This part of the law depends on your child and the car seat you choose. If your child is tall, they may transition to a booster seat faster. Shorter children may need to stay with the car seat a little bit longer. 

Transition into a booster seat with a back connected. This helps the seat belt maintain proper adjustment on the child to keep them secure. 

NJ Seat Belt Laws 

If the child is younger than eight but is taller than 57 inches, they can use a seat belt. They must use the seat belt in the back of the car. 

Many booster seats work even for taller children. You may decide to let your child stay in a booster seat until they are eight for added safety. 

NJ Seat Belt Laws 

For taller children, only when taller than 57 inches, it is safe to move them to a seat belt. New Jersey focuses more on height than weight or age. Any child who reaches this height may use the seat belt. 

Once the child reaches age 8, they may use a seat belt. Some parents continue to use the booster seat, but it is up to your discretion. 

The child must wear a seat belt at all times and remain in the back seat. New Jersey law does not stipulate when a child may move to the front seat. For all children, it is always safer in the back.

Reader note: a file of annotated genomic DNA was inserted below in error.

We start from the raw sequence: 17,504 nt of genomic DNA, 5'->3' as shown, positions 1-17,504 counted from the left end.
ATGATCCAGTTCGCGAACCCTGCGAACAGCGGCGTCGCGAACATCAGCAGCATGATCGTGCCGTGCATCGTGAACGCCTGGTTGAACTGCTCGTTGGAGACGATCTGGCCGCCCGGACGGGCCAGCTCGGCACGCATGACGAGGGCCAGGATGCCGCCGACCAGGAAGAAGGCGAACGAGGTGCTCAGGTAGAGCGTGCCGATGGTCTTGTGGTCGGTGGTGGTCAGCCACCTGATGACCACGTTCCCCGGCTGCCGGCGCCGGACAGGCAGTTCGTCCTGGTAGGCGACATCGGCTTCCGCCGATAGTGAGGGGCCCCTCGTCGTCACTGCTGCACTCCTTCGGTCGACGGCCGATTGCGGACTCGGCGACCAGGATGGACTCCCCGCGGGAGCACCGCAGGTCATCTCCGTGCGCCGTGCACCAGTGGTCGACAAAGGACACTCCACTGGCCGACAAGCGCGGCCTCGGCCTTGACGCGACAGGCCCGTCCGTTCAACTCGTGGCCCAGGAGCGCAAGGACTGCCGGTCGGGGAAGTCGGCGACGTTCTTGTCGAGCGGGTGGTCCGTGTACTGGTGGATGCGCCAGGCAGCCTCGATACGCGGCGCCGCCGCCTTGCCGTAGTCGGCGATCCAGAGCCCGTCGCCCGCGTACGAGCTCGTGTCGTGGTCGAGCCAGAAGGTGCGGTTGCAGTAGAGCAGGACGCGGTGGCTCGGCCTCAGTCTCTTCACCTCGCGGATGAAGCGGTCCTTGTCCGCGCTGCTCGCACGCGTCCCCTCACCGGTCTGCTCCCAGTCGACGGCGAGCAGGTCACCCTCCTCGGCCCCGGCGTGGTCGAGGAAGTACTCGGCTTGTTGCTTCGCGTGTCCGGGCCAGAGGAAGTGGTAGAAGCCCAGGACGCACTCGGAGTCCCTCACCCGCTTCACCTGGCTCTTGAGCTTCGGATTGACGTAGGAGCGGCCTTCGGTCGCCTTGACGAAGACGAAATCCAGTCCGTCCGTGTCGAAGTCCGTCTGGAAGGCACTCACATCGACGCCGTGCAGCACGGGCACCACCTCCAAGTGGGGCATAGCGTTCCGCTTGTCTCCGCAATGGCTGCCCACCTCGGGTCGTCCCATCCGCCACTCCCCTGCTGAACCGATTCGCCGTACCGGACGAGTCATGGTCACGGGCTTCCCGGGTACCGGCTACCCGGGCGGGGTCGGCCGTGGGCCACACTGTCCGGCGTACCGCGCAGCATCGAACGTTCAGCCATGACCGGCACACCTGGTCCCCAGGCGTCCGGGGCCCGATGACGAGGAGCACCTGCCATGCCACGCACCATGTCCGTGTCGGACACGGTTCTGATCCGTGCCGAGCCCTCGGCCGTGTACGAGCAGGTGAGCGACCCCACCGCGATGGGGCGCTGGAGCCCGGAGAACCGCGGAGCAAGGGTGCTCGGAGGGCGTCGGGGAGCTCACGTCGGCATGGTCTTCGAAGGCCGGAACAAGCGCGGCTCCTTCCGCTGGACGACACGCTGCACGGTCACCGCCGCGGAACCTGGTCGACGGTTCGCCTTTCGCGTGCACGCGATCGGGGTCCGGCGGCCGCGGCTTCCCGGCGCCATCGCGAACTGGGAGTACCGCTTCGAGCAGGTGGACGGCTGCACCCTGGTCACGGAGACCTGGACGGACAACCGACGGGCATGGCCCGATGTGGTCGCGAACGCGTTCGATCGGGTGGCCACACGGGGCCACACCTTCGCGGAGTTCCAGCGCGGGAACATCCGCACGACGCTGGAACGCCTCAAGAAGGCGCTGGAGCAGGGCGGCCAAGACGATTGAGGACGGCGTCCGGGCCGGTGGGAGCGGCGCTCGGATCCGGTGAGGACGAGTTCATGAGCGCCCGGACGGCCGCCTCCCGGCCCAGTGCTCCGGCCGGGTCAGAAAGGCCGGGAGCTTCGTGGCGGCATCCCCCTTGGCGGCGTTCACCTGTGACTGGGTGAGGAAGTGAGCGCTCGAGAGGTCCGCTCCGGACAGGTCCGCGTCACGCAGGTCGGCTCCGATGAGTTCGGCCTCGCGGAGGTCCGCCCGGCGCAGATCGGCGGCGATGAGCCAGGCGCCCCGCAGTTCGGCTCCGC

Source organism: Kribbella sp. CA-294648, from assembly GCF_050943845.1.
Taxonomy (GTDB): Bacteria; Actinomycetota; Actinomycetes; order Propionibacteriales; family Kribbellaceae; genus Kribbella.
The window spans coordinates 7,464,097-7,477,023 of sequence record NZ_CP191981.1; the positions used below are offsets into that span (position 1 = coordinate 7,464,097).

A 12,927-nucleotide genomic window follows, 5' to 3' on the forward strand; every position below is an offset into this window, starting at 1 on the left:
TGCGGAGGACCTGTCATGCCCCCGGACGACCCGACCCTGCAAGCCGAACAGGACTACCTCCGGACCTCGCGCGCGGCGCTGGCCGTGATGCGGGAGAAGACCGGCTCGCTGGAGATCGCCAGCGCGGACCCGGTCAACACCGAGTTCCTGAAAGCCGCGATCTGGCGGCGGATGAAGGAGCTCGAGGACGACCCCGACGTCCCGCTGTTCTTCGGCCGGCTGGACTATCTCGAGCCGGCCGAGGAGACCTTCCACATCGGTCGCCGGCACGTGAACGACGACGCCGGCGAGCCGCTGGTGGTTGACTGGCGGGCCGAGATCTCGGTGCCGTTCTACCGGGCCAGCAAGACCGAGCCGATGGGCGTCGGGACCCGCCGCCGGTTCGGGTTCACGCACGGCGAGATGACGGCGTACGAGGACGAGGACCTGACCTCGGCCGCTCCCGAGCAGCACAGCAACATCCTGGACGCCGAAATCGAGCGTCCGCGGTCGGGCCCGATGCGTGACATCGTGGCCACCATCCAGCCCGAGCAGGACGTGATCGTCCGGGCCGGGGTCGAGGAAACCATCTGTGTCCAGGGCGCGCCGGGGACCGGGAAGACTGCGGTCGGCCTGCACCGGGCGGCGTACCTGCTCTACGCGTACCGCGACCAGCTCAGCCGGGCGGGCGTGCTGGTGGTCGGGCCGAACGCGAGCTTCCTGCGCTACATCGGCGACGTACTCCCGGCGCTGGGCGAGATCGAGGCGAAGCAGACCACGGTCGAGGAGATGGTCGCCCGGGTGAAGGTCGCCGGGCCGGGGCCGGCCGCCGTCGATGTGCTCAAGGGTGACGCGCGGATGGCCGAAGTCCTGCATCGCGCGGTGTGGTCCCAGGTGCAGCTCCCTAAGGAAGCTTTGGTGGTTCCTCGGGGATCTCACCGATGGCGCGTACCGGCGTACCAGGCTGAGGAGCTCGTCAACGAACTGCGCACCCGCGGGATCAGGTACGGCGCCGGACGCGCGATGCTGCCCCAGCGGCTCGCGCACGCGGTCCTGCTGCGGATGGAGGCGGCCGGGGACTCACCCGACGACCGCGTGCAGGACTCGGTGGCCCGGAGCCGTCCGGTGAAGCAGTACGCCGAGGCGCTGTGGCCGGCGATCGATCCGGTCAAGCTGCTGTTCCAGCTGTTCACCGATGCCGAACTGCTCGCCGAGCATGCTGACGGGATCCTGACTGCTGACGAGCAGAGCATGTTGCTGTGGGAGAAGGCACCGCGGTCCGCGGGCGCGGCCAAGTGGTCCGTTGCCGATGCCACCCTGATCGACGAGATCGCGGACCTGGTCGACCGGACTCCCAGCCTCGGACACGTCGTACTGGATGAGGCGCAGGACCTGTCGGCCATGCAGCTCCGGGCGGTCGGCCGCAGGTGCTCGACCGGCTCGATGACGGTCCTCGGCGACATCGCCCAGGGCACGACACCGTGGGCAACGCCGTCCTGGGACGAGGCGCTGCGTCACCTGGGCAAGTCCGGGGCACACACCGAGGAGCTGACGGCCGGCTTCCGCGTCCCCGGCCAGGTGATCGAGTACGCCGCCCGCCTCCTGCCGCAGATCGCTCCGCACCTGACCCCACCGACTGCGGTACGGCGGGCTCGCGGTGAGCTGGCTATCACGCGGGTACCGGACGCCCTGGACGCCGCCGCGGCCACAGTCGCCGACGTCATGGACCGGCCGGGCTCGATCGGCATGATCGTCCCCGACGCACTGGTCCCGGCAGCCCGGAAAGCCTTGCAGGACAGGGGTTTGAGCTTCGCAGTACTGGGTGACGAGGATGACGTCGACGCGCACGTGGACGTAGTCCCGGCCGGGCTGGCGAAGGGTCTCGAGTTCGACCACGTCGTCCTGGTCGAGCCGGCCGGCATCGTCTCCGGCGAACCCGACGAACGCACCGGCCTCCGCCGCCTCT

Uber, Taxis, and Buses

The New Jersey car seat laws are in effect whether you drive the vehicle or use an Uber or Taxi. Uber and taxi drivers do not need to provide car seats. However, your child will still need to be inside the car seat.

If you plan to ride in a taxi or Uber with a young child, bring along an appropriate car seat to keep them safe. If they ride with another family, with grandparents, or any vehicle, the child must be in the proper car seat.

The only exemption to the car seat laws in New Jersey are school buses. As of early 2019, all school buses were required to install lap and shoulder belts inside. However, other car seat and booster seat laws are not required on school buses.

Proper Installation In The Eyes of The Law 

In addition to the rules above, parents must install the car seat properly. Even when the car seat follows the law, improper installation may put your child at risk. 

When installing the car seat, follow manufacturer instructions. Most car seats are similar and require the seat belt and an extra latch for security. 

You can check to see the car seat is in properly when you are done. Try to move it around. If the car seat moves more than an inch in any direction, you need to install it better. For booster seats, you can choose the type with a back or the ones without a back. The backs help to provide extra support for your child while placing the seat belt right.